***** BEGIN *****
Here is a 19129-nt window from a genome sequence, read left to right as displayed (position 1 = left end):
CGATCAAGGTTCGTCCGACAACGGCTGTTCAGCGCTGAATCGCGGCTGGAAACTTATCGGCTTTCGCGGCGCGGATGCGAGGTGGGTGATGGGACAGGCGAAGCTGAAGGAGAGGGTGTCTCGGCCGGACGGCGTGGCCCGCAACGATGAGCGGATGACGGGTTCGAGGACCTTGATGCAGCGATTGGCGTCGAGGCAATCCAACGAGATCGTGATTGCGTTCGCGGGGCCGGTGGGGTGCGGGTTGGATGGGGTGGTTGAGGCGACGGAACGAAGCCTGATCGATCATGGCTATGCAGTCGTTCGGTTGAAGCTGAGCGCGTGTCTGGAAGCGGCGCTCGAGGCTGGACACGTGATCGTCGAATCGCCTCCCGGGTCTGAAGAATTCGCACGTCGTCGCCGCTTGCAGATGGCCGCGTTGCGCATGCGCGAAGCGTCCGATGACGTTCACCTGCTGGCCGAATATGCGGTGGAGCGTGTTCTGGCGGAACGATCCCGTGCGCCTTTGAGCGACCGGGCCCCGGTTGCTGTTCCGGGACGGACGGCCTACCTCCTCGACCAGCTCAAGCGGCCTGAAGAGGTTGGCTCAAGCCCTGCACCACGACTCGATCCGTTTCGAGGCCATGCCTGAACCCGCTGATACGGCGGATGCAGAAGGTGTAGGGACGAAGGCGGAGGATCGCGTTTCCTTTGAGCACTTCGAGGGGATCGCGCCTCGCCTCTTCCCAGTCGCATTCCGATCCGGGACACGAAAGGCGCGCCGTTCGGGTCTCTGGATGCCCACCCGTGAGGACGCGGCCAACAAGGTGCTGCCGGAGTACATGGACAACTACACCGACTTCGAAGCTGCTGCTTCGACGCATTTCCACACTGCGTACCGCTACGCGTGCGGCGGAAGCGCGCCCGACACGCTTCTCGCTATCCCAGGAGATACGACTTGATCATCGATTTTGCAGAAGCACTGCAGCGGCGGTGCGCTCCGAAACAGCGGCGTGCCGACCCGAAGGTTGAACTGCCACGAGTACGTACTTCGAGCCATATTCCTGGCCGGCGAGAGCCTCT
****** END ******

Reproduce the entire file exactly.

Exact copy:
Here is a 19129-nt window from a genome sequence, read left to right as displayed (position 1 = left end):
CGATCAAGGTTCGTCCGACAACGGCTGTTCAGCGCTGAATCGCGGCTGGAAACTTATCGGCTTTCGCGGCGCGGATGCGAGGTGGGTGATGGGACAGGCGAAGCTGAAGGAGAGGGTGTCTCGGCCGGACGGCGTGGCCCGCAACGATGAGCGGATGACGGGTTCGAGGACCTTGATGCAGCGATTGGCGTCGAGGCAATCCAACGAGATCGTGATTGCGTTCGCGGGGCCGGTGGGGTGCGGGTTGGATGGGGTGGTTGAGGCGACGGAACGAAGCCTGATCGATCATGGCTATGCAGTCGTTCGGTTGAAGCTGAGCGCGTGTCTGGAAGCGGCGCTCGAGGCTGGACACGTGATCGTCGAATCGCCTCCCGGGTCTGAAGAATTCGCACGTCGTCGCCGCTTGCAGATGGCCGCGTTGCGCATGCGCGAAGCGTCCGATGACGTTCACCTGCTGGCCGAATATGCGGTGGAGCGTGTTCTGGCGGAACGATCCCGTGCGCCTTTGAGCGACCGGGCCCCGGTTGCTGTTCCGGGACGGACGGCCTACCTCCTCGACCAGCTCAAGCGGCCTGAAGAGGTTGGCTCAAGCCCTGCACCACGACTCGATCCGTTTCGAGGCCATGCCTGAACCCGCTGATACGGCGGATGCAGAAGGTGTAGGGACGAAGGCGGAGGATCGCGTTTCCTTTGAGCACTTCGAGGGGATCGCGCCTCGCCTCTTCCCAGTCGCATTCCGATCCGGGACACGAAAGGCGCGCCGTTCGGGTCTCTGGATGCCCACCCGTGAGGACGCGGCCAACAAGGTGCTGCCGGAGTACATGGACAACTACACCGACTTCGAAGCTGCTGCTTCGACGCATTTCCACACTGCGTACCGCTACGCGTGCGGCGGAAGCGCGCCCGACACGCTTCTCGCTATCCCAGGAGATACGACTTGATCATCGATTTTGCAGAAGCACTGCAGCGGCGGTGCGCTCCGAAACAGCGGCGTGCCGACCCGAAGGTTGAACTGCCACGAGTACGTACTTCGAGCCATATTCCTGGCCGGCGAGAGCCTCT